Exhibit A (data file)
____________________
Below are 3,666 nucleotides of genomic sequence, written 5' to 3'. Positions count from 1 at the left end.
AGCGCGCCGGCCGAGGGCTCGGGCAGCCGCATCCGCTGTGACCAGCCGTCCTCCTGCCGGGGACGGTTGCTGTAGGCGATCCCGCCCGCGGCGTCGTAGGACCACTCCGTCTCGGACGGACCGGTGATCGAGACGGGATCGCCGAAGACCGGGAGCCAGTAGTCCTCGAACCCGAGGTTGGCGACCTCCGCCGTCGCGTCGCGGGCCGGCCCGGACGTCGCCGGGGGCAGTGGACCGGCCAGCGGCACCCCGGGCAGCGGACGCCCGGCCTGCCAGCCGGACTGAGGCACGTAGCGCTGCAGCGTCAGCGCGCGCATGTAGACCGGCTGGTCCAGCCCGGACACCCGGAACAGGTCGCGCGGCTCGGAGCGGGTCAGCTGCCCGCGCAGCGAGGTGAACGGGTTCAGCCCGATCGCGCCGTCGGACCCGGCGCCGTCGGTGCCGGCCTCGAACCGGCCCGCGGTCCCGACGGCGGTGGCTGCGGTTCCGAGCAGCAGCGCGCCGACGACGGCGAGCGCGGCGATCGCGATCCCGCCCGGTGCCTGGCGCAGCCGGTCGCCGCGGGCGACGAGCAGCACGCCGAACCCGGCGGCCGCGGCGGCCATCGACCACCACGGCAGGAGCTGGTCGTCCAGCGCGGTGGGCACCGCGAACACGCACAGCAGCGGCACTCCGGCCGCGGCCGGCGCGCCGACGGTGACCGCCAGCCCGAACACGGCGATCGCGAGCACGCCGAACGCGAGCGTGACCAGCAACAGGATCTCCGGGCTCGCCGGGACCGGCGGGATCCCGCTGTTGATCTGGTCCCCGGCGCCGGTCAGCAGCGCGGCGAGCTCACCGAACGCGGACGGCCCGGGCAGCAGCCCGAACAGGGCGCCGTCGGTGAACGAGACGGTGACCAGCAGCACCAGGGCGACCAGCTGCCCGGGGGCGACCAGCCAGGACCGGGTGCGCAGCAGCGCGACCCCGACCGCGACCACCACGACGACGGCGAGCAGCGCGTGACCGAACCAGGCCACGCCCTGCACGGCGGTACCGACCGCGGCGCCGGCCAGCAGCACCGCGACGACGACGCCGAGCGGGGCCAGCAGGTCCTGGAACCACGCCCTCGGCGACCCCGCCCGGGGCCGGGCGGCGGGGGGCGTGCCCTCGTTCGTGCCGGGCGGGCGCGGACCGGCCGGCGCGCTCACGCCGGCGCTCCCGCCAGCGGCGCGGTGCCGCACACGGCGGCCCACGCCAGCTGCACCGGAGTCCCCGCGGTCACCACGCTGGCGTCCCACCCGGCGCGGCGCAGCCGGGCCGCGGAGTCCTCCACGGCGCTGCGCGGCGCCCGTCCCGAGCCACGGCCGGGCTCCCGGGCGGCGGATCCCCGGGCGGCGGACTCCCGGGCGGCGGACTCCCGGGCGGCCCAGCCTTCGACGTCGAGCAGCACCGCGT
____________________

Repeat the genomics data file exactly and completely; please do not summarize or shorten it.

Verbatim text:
Below are 3,666 nucleotides of genomic sequence, written 5' to 3'. Positions count from 1 at the left end.
AGCGCGCCGGCCGAGGGCTCGGGCAGCCGCATCCGCTGTGACCAGCCGTCCTCCTGCCGGGGACGGTTGCTGTAGGCGATCCCGCCCGCGGCGTCGTAGGACCACTCCGTCTCGGACGGACCGGTGATCGAGACGGGATCGCCGAAGACCGGGAGCCAGTAGTCCTCGAACCCGAGGTTGGCGACCTCCGCCGTCGCGTCGCGGGCCGGCCCGGACGTCGCCGGGGGCAGTGGACCGGCCAGCGGCACCCCGGGCAGCGGACGCCCGGCCTGCCAGCCGGACTGAGGCACGTAGCGCTGCAGCGTCAGCGCGCGCATGTAGACCGGCTGGTCCAGCCCGGACACCCGGAACAGGTCGCGCGGCTCGGAGCGGGTCAGCTGCCCGCGCAGCGAGGTGAACGGGTTCAGCCCGATCGCGCCGTCGGACCCGGCGCCGTCGGTGCCGGCCTCGAACCGGCCCGCGGTCCCGACGGCGGTGGCTGCGGTTCCGAGCAGCAGCGCGCCGACGACGGCGAGCGCGGCGATCGCGATCCCGCCCGGTGCCTGGCGCAGCCGGTCGCCGCGGGCGACGAGCAGCACGCCGAACCCGGCGGCCGCGGCGGCCATCGACCACCACGGCAGGAGCTGGTCGTCCAGCGCGGTGGGCACCGCGAACACGCACAGCAGCGGCACTCCGGCCGCGGCCGGCGCGCCGACGGTGACCGCCAGCCCGAACACGGCGATCGCGAGCACGCCGAACGCGAGCGTGACCAGCAACAGGATCTCCGGGCTCGCCGGGACCGGCGGGATCCCGCTGTTGATCTGGTCCCCGGCGCCGGTCAGCAGCGCGGCGAGCTCACCGAACGCGGACGGCCCGGGCAGCAGCCCGAACAGGGCGCCGTCGGTGAACGAGACGGTGACCAGCAGCACCAGGGCGACCAGCTGCCCGGGGGCGACCAGCCAGGACCGGGTGCGCAGCAGCGCGACCCCGACCGCGACCACCACGACGACGGCGAGCAGCGCGTGACCGAACCAGGCCACGCCCTGCACGGCGGTACCGACCGCGGCGCCGGCCAGCAGCACCGCGACGACGACGCCGAGCGGGGCCAGCAGGTCCTGGAACCACGCCCTCGGCGACCCCGCCCGGGGCCGGGCGGCGGGGGGCGTGCCCTCGTTCGTGCCGGGCGGGCGCGGACCGGCCGGCGCGCTCACGCCGGCGCTCCCGCCAGCGGCGCGGTGCCGCACACGGCGGCCCACGCCAGCTGCACCGGAGTCCCCGCGGTCACCACGCTGGCGTCCCACCCGGCGCGGCGCAGCCGGGCCGCGGAGTCCTCCACGGCGCTGCGCGGCGCCCGTCCCGAGCCACGGCCGGGCTCCCGGGCGGCGGATCCCCGGGCGGCGGACTCCCGGGCGGCGGACTCCCGGGCGGCCCAGCCTTCGACGTCGAGCAGCACCGCGT